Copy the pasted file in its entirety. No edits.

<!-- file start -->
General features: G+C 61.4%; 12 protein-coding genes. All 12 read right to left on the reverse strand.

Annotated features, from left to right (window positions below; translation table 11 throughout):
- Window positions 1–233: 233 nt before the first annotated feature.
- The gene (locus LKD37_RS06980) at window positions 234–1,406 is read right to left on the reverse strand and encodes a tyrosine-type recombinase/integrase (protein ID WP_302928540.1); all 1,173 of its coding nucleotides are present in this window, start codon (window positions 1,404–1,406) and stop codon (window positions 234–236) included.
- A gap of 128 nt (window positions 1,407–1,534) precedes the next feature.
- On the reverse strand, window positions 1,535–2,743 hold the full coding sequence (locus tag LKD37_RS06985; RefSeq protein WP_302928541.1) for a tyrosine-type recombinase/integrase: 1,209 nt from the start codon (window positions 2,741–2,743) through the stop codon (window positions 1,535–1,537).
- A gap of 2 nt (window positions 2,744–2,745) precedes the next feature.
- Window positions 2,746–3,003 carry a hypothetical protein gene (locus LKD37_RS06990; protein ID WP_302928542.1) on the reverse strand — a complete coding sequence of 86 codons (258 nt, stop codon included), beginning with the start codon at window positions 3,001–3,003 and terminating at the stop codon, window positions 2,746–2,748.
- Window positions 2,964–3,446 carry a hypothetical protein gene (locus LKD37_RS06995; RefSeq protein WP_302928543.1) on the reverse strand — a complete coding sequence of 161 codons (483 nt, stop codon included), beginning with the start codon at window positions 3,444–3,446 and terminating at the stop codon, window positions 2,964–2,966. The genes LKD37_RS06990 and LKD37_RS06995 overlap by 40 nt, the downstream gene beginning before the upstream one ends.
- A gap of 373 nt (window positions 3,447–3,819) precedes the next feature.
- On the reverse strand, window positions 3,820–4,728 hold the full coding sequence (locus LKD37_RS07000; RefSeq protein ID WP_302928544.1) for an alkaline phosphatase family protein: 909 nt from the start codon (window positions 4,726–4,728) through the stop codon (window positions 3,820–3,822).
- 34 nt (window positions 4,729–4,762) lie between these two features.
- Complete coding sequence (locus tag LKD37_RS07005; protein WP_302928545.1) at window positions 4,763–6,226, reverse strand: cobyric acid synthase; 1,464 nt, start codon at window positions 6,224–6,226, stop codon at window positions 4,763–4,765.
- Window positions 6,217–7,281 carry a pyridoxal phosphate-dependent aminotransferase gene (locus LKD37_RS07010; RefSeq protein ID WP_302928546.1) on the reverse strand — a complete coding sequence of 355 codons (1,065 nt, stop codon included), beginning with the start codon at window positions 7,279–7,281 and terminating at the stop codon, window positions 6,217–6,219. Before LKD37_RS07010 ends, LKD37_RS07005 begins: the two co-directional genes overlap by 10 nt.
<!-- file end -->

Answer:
General features: G+C 61.4%; 12 protein-coding genes. All 12 read right to left on the reverse strand.

Annotated features, from left to right (window positions below; translation table 11 throughout):
- Window positions 1–233: 233 nt before the first annotated feature.
- The gene (locus LKD37_RS06980) at window positions 234–1,406 is read right to left on the reverse strand and encodes a tyrosine-type recombinase/integrase (protein ID WP_302928540.1); all 1,173 of its coding nucleotides are present in this window, start codon (window positions 1,404–1,406) and stop codon (window positions 234–236) included.
- A gap of 128 nt (window positions 1,407–1,534) precedes the next feature.
- On the reverse strand, window positions 1,535–2,743 hold the full coding sequence (locus tag LKD37_RS06985; RefSeq protein WP_302928541.1) for a tyrosine-type recombinase/integrase: 1,209 nt from the start codon (window positions 2,741–2,743) through the stop codon (window positions 1,535–1,537).
- A gap of 2 nt (window positions 2,744–2,745) precedes the next feature.
- Window positions 2,746–3,003 carry a hypothetical protein gene (locus LKD37_RS06990; protein ID WP_302928542.1) on the reverse strand — a complete coding sequence of 86 codons (258 nt, stop codon included), beginning with the start codon at window positions 3,001–3,003 and terminating at the stop codon, window positions 2,746–2,748.
- Window positions 2,964–3,446 carry a hypothetical protein gene (locus LKD37_RS06995; RefSeq protein WP_302928543.1) on the reverse strand — a complete coding sequence of 161 codons (483 nt, stop codon included), beginning with the start codon at window positions 3,444–3,446 and terminating at the stop codon, window positions 2,964–2,966. The genes LKD37_RS06990 and LKD37_RS06995 overlap by 40 nt, the downstream gene beginning before the upstream one ends.
- A gap of 373 nt (window positions 3,447–3,819) precedes the next feature.
- On the reverse strand, window positions 3,820–4,728 hold the full coding sequence (locus LKD37_RS07000; RefSeq protein ID WP_302928544.1) for an alkaline phosphatase family protein: 909 nt from the start codon (window positions 4,726–4,728) through the stop codon (window positions 3,820–3,822).
- 34 nt (window positions 4,729–4,762) lie between these two features.
- Complete coding sequence (locus tag LKD37_RS07005; protein WP_302928545.1) at window positions 4,763–6,226, reverse strand: cobyric acid synthase; 1,464 nt, start codon at window positions 6,224–6,226, stop codon at window positions 4,763–4,765.
- Window positions 6,217–7,281 carry a pyridoxal phosphate-dependent aminotransferase gene (locus LKD37_RS07010; RefSeq protein ID WP_302928546.1) on the reverse strand — a complete coding sequence of 355 codons (1,065 nt, stop codon included), beginning with the start codon at window positions 7,279–7,281 and terminating at the stop codon, window positions 6,217–6,219. Before LKD37_RS07010 ends, LKD37_RS07005 begins: the two co-directional genes overlap by 10 nt.